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  #1  
Old 08-12-2017, 03:21 PM
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Default Interviewing a candidate to be your boss

Suppose that you get to interview candidates who could become your next boss, to replace the prior one that just left. Just an informal chat, perhaps over lunch. What questions would you ask? What would you talk about?
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Old 08-12-2017, 04:57 PM
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Usually when I interview (to get a job for myself), I end up interviewing with the potential boss, which means I'll probably be asking about their management style. I think, if I were to interview someone to be my boss, I'd just ask the same questions that I'd ask if I were the one trying to get a job.
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Old 08-12-2017, 08:51 PM
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Pretty much agree with CS. The one difference is that you're not interviewing to join a team that currently exists, you're interviewing to have him lead a team that currently exists. So when you think about fit within a team, it's differently. But questions about whether you want to work for this person work pretty much the same.
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Old 08-13-2017, 10:22 AM
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So what do you usually ask? Is it something as obvious as "What's your management style?" Or do you ask more specific questions like "How have you created opportunities for your reports in the past?"
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Old 08-13-2017, 11:36 AM
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Originally Posted by pinguino View Post
So what do you usually ask? Is it something as obvious as "What's your management style?" Or do you ask more specific questions like "How have you created opportunities for your reports in the past?"
Both are good questions.

You should ask questions about what you wish to know. So if you aren't interested in management style, skip the first one. Or replace it. Likewise the specific questions should address whatever it is that you really want from your boss.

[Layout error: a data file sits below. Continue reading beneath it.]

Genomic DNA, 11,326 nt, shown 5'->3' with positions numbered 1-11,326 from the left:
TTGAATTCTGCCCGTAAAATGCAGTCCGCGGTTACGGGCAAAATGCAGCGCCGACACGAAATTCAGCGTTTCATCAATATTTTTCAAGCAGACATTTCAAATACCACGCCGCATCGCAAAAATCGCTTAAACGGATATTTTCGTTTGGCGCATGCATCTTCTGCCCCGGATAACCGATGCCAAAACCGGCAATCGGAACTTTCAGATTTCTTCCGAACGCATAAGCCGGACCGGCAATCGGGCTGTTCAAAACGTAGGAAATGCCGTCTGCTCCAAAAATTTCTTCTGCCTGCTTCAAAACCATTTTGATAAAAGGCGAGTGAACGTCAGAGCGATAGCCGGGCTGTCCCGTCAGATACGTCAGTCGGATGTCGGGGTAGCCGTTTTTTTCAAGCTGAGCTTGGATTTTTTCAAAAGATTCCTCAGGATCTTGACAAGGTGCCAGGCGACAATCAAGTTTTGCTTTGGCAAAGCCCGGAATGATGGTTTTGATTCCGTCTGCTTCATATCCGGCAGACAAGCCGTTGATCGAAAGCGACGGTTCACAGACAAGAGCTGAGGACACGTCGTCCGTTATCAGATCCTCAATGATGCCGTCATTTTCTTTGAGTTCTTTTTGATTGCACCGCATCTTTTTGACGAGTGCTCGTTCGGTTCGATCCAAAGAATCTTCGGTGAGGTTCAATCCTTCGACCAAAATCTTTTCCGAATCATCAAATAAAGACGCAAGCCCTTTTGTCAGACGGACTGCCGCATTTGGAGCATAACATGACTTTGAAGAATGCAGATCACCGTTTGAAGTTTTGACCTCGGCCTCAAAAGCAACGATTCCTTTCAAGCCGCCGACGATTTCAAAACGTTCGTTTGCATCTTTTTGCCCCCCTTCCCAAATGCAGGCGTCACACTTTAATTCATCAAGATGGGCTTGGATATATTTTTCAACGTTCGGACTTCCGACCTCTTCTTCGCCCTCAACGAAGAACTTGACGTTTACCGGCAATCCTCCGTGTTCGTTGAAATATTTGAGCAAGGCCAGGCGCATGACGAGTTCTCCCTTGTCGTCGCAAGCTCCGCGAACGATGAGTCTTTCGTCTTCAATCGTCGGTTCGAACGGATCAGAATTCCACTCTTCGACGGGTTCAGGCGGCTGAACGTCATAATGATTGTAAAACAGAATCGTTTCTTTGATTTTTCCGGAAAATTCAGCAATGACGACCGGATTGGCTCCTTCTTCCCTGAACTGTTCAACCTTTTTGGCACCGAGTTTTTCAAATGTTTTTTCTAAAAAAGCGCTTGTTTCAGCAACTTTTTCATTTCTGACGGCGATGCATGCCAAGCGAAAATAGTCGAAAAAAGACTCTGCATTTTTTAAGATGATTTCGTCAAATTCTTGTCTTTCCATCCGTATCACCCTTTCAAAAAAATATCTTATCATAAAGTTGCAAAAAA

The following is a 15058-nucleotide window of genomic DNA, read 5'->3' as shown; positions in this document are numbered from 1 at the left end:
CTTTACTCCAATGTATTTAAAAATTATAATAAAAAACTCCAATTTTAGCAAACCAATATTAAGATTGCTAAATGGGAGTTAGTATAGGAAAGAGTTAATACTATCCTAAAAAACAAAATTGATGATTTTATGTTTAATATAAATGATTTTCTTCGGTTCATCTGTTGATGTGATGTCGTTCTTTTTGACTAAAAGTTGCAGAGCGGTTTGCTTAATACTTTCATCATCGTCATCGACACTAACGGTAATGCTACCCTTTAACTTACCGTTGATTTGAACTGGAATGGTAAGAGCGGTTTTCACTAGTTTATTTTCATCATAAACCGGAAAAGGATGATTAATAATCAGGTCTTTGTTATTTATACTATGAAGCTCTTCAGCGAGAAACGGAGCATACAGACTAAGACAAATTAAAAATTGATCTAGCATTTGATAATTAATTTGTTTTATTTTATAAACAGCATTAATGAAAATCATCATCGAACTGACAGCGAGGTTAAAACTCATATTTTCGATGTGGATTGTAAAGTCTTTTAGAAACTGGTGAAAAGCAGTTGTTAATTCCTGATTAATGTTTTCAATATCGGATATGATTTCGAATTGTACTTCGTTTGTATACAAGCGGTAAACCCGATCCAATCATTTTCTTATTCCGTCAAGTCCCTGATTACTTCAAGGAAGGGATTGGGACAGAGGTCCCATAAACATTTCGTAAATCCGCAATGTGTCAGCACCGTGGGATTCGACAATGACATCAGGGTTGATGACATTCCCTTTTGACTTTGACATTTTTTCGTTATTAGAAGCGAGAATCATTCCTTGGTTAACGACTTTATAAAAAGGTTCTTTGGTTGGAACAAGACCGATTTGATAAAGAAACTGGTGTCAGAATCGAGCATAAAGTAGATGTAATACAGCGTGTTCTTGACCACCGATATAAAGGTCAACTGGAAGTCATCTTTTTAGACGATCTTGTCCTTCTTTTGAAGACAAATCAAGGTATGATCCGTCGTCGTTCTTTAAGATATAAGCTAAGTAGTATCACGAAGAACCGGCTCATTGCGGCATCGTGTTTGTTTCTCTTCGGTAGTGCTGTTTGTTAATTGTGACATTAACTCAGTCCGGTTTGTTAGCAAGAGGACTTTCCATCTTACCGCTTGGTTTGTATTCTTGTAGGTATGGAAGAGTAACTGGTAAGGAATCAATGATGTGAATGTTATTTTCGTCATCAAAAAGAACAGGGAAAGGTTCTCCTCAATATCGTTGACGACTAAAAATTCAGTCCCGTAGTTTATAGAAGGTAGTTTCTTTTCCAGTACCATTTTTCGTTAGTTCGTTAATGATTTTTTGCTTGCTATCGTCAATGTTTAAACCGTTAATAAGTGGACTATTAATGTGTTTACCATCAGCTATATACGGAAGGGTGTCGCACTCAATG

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Old 08-13-2017, 02:11 PM
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Quote:
Originally Posted by pinguino View Post
So what do you usually ask? Is it something as obvious as "What's your management style?" Or do you ask more specific questions like "How have you created opportunities for your reports in the past?"
Similar to JMO's advice, definitely gather any relevant details in your line(s) of questioning (don't just make questions, see the difference?). Otherwise the candidate will easily tell you what you want to hear.

Since his/her answers at interview won't be binding, reading between the lines is pretty much your only opportunity to discern whether that candidate would be a good choice. Without specific questions, it is harder to tell what's beyond the managerial babbling.
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Old 08-14-2017, 02:42 AM
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Important questions should be the ones which judge their commitment to work, and also their ethics. This can show how demanding of a person they can be, or how likely they would be to pass blame down the ladder
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Old 08-15-2017, 10:09 PM
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One of the biggest qualities I look for in a manager is empathy. How do I check for this?
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Old 08-16-2017, 09:06 AM
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One of the biggest qualities I look for in a manager is empathy. How do I check for this?
Try behavioral questions. For example: A time when priorities suddenly changed. How did you present this to your subordinates. What issues did you find it necessary to deal with.

Come up with other scenarios (real or imagined) that you think would require empathy, and ask about those.
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This. And everything else JMO wrote.
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Originally Posted by Woodrow View Post
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Originally Posted by Bro View Post
I recommend you get perspective.
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I'm disappointed I don't get to do both.
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It's SO much better to work for a good manager.
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slow down
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Old 08-16-2017, 09:13 AM
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What salary and bonus scale would you require?

How do you see the department structure after you come on board?
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